“Love is patient, love is kind. It does not envy, it does not boast, it is not proud. It does not dishonor others, it is not self-seeking, it is not easily angered, it keeps no record of wrongs. Love does not delight in evil but rejoices with the truth. It always protects, always trusts, always hopes, always perseveres. Love never fails.”
—1 Corinthians 13:4-8a (NIV)
I have some problems with Paul, the writer of this letter. I also have some problems with the translations in the New International Version of the Bible. All that aside, there’s something deeply moving for me about the idea of a love that will always have my back. "Always"—meaning unconditionally and without hesitation. And there's something deeply jarring for me about the idea that, despite my most earnest hopes, my best intentions and desires for others may have interrupted the flow of love from me to them. It's so easy for me, when I'm motivated by what I think is my love for someone, to decide that I know what's best for them and what they most need.
I'm brought back to memories of growing up in the church of my childhood, where love was instructive and constructive, but not necessarily protective. This was especially troubling for me around topics like gender and sexuality, but also vocation and relationship. Is love really love if it fails to support me, or hold me up, or keep me safe? How many times have I told someone something "because I love them"? Did they feel loved in those moments? Did they feel held up and supported? Or is it more likely they felt criticized?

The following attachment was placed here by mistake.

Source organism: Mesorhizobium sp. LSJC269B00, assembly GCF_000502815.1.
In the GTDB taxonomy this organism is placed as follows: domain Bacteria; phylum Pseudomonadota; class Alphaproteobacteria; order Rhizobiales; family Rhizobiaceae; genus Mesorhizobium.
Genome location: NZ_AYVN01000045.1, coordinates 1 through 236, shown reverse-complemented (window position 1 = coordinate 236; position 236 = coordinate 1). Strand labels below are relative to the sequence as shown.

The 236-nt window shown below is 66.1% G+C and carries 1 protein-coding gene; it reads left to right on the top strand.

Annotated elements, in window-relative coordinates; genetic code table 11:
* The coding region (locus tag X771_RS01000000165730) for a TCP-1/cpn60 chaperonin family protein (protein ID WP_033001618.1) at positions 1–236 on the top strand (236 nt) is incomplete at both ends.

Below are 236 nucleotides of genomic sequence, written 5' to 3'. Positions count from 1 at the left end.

I think about this today, in the organizations I serve, when we’re contemplating major (or sometimes painfully minor) change. What would happen if each of us loved the people in our communities in a protective way? What if we loved one another more than we love the buildings that house us, the traditions that have defined us, and even more than our own comfort? Imagine a love that calls us to stretch ourselves, so that those whom we love are always guarded from storm, violence, neglect, and need. Does that kind of love bring us into a deeper and truer humility? If not, is our love even complete or authentic?
That which is in us and all around us and which constantly draws us to our holiest selves, bring me into a practice of loving without fail. Strip from me any fear or arrogance that might prioritize my own comfort over the care of others. And help me to be forgiving of myself and others when our expressions of love fall short of the truth. Amen.